Rader admitted to Houston that after he killed Davis, he wore some of her clothes that he had stolen, along with a similar looking mask and a wig. When Rader dressed up as a woman, he posed himself in various bondage positions and took pictures of himself with a remote snap camera. In the pictures he appeared markedly distressed as if he were the actual victim. The pictures were used specifically to fuel his perverted fantasies and he kept them in a huge stash he referred to as “the mother load.” Most of Rader’s stash was hidden in his house and office and included such items as binders with cut out pictures of models and starlets, such as Meg Ryan, index cards with child swimsuit models on them and sexual fantasies written on the backside, jewelry and clothing from his victims, newspaper clippings, a doll collection and his “hit kit,” among other things, Buselt reported in The Wichita Eagle. None of his colleagues or his wife knew his hoard of pictures and other sexual paraphernalia ever existed.
Just when Houston’s testimony about Rader couldn’t get anymore shocking or bizarre, it did. He told the court that other photographs were found that included pictures Rader took of himself wearing a made-up mask and lying partially covered in a dug out grave that was initially intended for Davis. Davis was never buried there because Rader simply didn’t have the time to do it. He claimed that at that time he was already late for a Boy Scout event. Instead of burying her he dumped Davis’s body and the mask under the bridge and decided to revisit his “kill” the next day. When he did, he claimed that he was “creeped out” by the site of her body because animals had ravaged her remains.
After Houston stepped down, Wichita Police Lt. Ken Landwehr took the stand. He testified that Rader’s case was different from other serial killers because of the length of time between each murder. Other than that, he was later quoted as saying that there was “nothing special” about him.
Rader was like most other serial killers, especially in his aversion to taking responsibility for his savage crimes. Rader found it easier to blame his blood lust on his “compartmentalized personalities,” one side of himself that he claimed he showed to his family and the church and the other dominated by “Factor X”- the killer. Lt. Landwehr told the court that Rader described himself in these terms on several occasions. The families of the victims were set to describe Rader in other terms, when they got their chance to say their piece following the court recess.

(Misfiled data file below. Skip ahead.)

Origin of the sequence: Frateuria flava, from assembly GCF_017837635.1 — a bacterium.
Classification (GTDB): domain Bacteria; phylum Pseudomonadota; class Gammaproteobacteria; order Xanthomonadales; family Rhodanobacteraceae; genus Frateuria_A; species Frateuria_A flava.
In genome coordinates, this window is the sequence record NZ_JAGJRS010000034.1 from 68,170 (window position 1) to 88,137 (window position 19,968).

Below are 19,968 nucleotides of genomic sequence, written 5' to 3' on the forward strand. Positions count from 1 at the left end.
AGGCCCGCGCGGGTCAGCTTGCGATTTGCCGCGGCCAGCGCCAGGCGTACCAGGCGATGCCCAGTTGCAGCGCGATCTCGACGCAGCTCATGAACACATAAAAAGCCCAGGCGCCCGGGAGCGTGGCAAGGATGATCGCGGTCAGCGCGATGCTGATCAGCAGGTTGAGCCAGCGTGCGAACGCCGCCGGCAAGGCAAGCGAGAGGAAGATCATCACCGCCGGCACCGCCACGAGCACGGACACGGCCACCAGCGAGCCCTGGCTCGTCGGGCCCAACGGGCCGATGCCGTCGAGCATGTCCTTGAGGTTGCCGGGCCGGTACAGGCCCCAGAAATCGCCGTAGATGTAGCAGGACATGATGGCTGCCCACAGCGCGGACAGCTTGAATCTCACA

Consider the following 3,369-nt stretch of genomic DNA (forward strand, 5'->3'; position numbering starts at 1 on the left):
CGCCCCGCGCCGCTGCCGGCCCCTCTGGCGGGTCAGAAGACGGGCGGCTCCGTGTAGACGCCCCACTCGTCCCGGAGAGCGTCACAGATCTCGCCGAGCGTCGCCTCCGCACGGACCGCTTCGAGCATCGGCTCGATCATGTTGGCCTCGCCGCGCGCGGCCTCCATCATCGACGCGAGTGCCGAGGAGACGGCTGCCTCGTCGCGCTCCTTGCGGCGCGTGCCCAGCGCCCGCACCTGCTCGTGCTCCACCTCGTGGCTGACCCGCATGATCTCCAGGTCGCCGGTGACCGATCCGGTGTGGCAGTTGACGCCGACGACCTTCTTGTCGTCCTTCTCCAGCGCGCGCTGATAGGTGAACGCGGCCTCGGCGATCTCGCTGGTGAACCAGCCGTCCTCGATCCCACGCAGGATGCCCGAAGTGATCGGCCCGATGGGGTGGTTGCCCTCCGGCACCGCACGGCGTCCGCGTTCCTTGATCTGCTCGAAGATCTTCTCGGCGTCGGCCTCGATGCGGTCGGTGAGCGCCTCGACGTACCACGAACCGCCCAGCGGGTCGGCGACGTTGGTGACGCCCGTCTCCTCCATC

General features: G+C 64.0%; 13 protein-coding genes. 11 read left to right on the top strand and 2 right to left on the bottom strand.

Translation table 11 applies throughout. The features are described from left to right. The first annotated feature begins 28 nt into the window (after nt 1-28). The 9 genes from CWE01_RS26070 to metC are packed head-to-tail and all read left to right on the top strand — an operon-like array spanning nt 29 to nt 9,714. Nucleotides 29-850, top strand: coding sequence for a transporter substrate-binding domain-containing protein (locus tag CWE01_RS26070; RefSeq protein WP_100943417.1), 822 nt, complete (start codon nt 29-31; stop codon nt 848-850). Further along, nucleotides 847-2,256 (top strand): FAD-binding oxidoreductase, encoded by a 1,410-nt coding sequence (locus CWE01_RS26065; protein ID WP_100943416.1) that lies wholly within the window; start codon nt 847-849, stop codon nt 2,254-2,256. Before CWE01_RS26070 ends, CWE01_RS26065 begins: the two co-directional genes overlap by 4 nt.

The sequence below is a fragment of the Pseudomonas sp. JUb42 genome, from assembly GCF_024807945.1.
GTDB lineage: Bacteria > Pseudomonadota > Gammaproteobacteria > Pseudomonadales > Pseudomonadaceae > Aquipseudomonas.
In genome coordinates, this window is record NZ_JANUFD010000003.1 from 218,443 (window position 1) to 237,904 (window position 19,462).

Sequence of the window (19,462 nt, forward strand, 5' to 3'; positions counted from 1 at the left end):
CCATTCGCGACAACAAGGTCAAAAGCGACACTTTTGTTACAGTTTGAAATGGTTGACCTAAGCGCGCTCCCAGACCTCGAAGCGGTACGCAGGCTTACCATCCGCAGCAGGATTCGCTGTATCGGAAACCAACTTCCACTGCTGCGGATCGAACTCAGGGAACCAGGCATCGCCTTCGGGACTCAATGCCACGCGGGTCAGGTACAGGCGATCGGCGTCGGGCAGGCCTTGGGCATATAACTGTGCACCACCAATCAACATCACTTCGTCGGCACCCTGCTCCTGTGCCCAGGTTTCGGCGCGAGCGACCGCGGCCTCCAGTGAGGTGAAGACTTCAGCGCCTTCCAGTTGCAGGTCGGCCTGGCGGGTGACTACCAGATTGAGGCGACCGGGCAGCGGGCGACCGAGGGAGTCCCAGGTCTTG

By Rachael Bell
On August 18, 2005, family members of the victims courageously stood before the man who murdered their loved ones and for the first time told him what they thought of him and his horrendous actions. Rader was repeatedly called a monster and a coward by most of the family members who asked the judge for the harshest sentence possible. Some of the family members were so overcome with emotion that they were unable to say what they felt. Rader’s evil was beyond comprehension or words. During the statements, Rader showed signs of emotion, wiping his eyes periodically as if he were overcome with grief for what he had done. Many likely wondered why he never showed such “remorse” while he was murdering innocent people.
After the court heard from the families, Rader stood up and gave a 20-minute long rambling statement that the District Attorney Nola Foulston later likened to an awards ceremony speech. Rader said that what he’d done was selfish and narcissistic. He also tearfully thanked the defense, members of the jail staff, his social worker and pastor whom he called his “main man.” Shockingly, Rader unashamedly compared himself to his victims, as if they were “peas of a pod.” It was his final assault on the victims and their families. Yet, many of them weren’t there to hear Rader because they got up and left the courtroom seconds into his speech.
In Rader’s final struggle for power and control, he listed a series of complaints he had about alleged errors the DA and investigators made in their presentation of the case. It was clear during Rader’s statements that he reveled in the attention. It was what he longed for. At the end of his speech Rader made a brief apology to the victims’ families
When Rader finally concluded his speech, Foulston said that Rader cried “crocodile tears” and suggested he had no real remorse for the victims or their families. She asked once again that Judge Waller take into consideration the harshest possible penalty when sentencing Rader. She also asked that he impose additional restrictions on him, including limits against his having access to pictures of humans or animals or even having writing materials, which she suggested he could use to continue acting out his perverted fantasies.
Finally, the long anticipated sentencing of Rader commenced. Judge Waller sentenced him to a total of 175 years, to be served consecutively. Specifically, he sentenced him to “nine life terms and gave him the Hard 40 sentence—40 years in prison with no chance of parole—for the Dee Davis murder, KAKE News reported. Judge Waller also ordered that he pay restitution to the families of his victims as well as court costs. It was the harshest sentence that he could give Rader under Kansas state law.